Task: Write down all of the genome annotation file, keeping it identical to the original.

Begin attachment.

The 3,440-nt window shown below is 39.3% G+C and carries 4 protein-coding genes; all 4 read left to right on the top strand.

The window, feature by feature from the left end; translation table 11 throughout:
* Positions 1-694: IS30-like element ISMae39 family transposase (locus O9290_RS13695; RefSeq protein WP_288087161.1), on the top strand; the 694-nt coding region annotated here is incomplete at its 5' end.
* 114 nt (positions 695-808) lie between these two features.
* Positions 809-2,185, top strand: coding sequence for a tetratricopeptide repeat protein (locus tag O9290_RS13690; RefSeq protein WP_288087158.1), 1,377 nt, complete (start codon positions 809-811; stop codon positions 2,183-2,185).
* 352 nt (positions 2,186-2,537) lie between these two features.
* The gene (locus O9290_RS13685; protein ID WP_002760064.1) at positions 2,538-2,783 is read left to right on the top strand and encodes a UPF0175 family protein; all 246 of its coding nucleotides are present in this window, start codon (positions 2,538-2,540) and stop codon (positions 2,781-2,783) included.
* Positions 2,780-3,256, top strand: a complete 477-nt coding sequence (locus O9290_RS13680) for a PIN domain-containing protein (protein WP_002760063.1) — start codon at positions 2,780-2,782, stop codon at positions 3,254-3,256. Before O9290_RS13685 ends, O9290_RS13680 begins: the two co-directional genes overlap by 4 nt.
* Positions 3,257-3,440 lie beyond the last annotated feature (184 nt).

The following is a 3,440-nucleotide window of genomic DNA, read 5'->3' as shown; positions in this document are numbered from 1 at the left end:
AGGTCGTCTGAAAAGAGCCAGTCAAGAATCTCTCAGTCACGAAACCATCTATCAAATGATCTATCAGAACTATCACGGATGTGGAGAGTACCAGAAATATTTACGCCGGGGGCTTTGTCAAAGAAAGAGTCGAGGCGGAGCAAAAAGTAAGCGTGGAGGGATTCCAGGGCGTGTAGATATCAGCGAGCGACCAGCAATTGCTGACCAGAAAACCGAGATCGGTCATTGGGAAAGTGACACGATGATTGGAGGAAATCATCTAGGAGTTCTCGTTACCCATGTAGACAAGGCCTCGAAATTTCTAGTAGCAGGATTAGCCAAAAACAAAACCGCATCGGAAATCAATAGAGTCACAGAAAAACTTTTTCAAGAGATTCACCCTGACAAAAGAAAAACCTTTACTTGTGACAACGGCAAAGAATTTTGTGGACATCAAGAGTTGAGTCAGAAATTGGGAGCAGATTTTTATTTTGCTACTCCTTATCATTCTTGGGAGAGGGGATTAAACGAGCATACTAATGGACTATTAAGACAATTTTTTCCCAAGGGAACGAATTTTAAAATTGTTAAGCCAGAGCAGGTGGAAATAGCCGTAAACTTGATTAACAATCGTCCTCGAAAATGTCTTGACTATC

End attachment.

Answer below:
The 3,440-nt window shown below is 39.3% G+C and carries 4 protein-coding genes; all 4 read left to right on the top strand.

The window, feature by feature from the left end; translation table 11 throughout:
* Positions 1-694: IS30-like element ISMae39 family transposase (locus O9290_RS13695; RefSeq protein WP_288087161.1), on the top strand; the 694-nt coding region annotated here is incomplete at its 5' end.
* 114 nt (positions 695-808) lie between these two features.
* Positions 809-2,185, top strand: coding sequence for a tetratricopeptide repeat protein (locus tag O9290_RS13690; RefSeq protein WP_288087158.1), 1,377 nt, complete (start codon positions 809-811; stop codon positions 2,183-2,185).
* 352 nt (positions 2,186-2,537) lie between these two features.
* The gene (locus O9290_RS13685; protein ID WP_002760064.1) at positions 2,538-2,783 is read left to right on the top strand and encodes a UPF0175 family protein; all 246 of its coding nucleotides are present in this window, start codon (positions 2,538-2,540) and stop codon (positions 2,781-2,783) included.
* Positions 2,780-3,256, top strand: a complete 477-nt coding sequence (locus O9290_RS13680) for a PIN domain-containing protein (protein WP_002760063.1) — start codon at positions 2,780-2,782, stop codon at positions 3,254-3,256. Before O9290_RS13685 ends, O9290_RS13680 begins: the two co-directional genes overlap by 4 nt.
* Positions 3,257-3,440 lie beyond the last annotated feature (184 nt).

The following is a 3,440-nucleotide window of genomic DNA, read 5'->3' as shown; positions in this document are numbered from 1 at the left end:
AGGTCGTCTGAAAAGAGCCAGTCAAGAATCTCTCAGTCACGAAACCATCTATCAAATGATCTATCAGAACTATCACGGATGTGGAGAGTACCAGAAATATTTACGCCGGGGGCTTTGTCAAAGAAAGAGTCGAGGCGGAGCAAAAAGTAAGCGTGGAGGGATTCCAGGGCGTGTAGATATCAGCGAGCGACCAGCAATTGCTGACCAGAAAACCGAGATCGGTCATTGGGAAAGTGACACGATGATTGGAGGAAATCATCTAGGAGTTCTCGTTACCCATGTAGACAAGGCCTCGAAATTTCTAGTAGCAGGATTAGCCAAAAACAAAACCGCATCGGAAATCAATAGAGTCACAGAAAAACTTTTTCAAGAGATTCACCCTGACAAAAGAAAAACCTTTACTTGTGACAACGGCAAAGAATTTTGTGGACATCAAGAGTTGAGTCAGAAATTGGGAGCAGATTTTTATTTTGCTACTCCTTATCATTCTTGGGAGAGGGGATTAAACGAGCATACTAATGGACTATTAAGACAATTTTTTCCCAAGGGAACGAATTTTAAAATTGTTAAGCCAGAGCAGGTGGAAATAGCCGTAAACTTGATTAACAATCGTCCTCGAAAATGTCTTGACTATC